We left Endeavour Morse in prison; falsely accused of murder. We left DI Thursday fighting for his life after being shot. We left the entirety of the Oxford City police force under suspicion. We left the show, nearly two years ago, at this brilliantly constructed cliff hanger. Now we return and it’s like nothing has changed at all. I was a little underwhelmed to say the least.
The stage was set so brilliantly for perhaps a big reveal, somebody being outed or at least a day in court for Morse. It was sadly not to be and this reviewer for one felt greatly displeased at the start of the episode. The last series had been so dramatic it seemed almost unreal, now everything had been swept under the carpet and the whole of “Neverland” was resolved in a few lines of dialogue.
I was happy to see, however, that DI Thursday has survived; Roger Allam does such a fantastic job in the role of Morse’s mentor and boss. He plays the nurturing, at a distance, father and it suits the character perfectly. It’s almost like he plays back the relationship evident between Lewis and Hathaway in Lewis and Lewis and Morse in Inspector Morse to see where it could have come from.
This week’s story was centred on the highest of high culture evident in the Sixties and a travelling fair, there was murder afoot and Morse found himself thrown back into the world of policing. The politics of the upper classes is not an unfamiliar setting for our Oxford detectives but to see Morse in the throngs of them was. Whilst we might recall it of his rather sullen but outspoken successor James Hathaway, one can often easily forget that Morse was Oxford educated, even if it was only for a short time and that he does have friends in high places. Nevertheless, the glamourous world presented in this week’s episode was visually impressive, exuding the best that the 1960s had to offer.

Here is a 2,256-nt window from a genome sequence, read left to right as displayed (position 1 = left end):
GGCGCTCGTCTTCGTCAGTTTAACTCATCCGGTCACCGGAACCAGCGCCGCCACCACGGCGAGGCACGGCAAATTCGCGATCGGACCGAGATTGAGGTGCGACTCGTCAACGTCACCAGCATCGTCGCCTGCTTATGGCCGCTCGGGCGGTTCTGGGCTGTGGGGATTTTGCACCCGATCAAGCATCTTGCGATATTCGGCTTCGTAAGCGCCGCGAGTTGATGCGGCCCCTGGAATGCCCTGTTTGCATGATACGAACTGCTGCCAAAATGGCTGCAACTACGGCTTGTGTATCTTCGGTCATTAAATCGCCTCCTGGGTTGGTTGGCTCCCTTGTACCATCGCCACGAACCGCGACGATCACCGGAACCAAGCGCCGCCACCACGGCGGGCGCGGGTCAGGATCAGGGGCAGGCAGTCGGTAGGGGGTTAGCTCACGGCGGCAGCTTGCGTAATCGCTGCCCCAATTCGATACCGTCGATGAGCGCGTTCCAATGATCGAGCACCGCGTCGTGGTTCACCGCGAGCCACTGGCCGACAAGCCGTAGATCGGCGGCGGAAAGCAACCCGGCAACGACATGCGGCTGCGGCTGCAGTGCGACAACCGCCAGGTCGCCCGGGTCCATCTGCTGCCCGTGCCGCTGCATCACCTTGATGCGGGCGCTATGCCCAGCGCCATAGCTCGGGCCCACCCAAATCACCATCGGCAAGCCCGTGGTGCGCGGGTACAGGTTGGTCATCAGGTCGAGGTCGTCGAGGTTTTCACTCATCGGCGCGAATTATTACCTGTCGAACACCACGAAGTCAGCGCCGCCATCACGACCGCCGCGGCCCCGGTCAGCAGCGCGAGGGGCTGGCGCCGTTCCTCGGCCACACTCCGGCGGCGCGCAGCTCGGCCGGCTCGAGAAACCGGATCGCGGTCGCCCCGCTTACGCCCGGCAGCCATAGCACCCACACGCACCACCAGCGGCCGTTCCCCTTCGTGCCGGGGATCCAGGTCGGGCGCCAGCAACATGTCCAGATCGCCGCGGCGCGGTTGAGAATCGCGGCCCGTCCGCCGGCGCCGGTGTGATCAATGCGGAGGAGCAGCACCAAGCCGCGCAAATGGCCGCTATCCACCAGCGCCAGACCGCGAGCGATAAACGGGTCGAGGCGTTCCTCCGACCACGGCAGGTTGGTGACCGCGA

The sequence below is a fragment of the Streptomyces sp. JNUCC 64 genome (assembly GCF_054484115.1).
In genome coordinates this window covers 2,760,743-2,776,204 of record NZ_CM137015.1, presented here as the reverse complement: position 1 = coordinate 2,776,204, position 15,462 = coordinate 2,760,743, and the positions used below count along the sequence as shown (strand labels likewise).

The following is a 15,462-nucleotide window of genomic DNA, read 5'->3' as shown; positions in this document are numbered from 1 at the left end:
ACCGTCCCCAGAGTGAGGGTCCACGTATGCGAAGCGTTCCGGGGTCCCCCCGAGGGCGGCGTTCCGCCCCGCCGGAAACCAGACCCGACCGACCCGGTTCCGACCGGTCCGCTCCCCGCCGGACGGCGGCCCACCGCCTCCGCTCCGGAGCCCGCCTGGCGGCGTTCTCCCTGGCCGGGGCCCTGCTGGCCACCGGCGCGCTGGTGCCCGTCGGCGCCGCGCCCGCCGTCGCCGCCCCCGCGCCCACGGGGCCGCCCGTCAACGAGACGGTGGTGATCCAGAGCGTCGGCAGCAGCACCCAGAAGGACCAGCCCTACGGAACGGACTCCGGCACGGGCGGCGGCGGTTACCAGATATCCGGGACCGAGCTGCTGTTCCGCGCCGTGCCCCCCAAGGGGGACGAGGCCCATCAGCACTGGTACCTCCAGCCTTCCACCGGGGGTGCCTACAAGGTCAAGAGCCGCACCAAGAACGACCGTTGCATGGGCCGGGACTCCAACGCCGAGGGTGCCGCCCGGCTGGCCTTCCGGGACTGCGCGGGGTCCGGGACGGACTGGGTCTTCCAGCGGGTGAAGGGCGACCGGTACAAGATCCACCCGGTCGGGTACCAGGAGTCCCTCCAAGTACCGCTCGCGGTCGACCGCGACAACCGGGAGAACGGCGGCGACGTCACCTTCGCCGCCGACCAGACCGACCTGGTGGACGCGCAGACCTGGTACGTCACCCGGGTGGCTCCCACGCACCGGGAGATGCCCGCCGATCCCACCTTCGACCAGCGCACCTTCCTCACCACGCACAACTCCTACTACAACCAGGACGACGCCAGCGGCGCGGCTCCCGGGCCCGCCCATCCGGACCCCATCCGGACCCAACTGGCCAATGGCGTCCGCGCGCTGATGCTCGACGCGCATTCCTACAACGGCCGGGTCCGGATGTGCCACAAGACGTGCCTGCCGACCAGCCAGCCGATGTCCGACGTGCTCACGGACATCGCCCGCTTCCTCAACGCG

The plot was intriguing, if a little exhausting in places; just exactly who had died and under what circumstances is usually taken as given in such dramas but this time even that was under suspicion. The use of twins was as one Twitter user pointed out in brilliant contrast to Sherlock’s earlier statement this week “It’s almost never twins”. It came completely out of nowhere but seemed to fit the secretive world that was growing as the episode went on. The confusion between the twins that caused the separation of Charlie and Cathy did seem a little odd, as was the sudden inclusion of Cathy in the circus act. Nonetheless the circus elements seemed to fit well generally; with the drug dealing plot serving as a fine red herring to both the audience and characters.
The return of Endeavour to the police force seemed to come naturally rather than being forced. It was obvious that he would return to the service but interesting to see if it was done in overly superficial manner or not. Suffice to say it seemed to be sympathetic enough to the situation Morse had been placed in without scrubbing away all the demons of the past. In this reviewers opinion his time in jail may cause Morse to be the more sombre man seen in Inspector Morse. Perhaps there is more to come, however, in the next few weeks.
For now Endeavour’s return was triumphant but without the explosive start it perhaps warranted.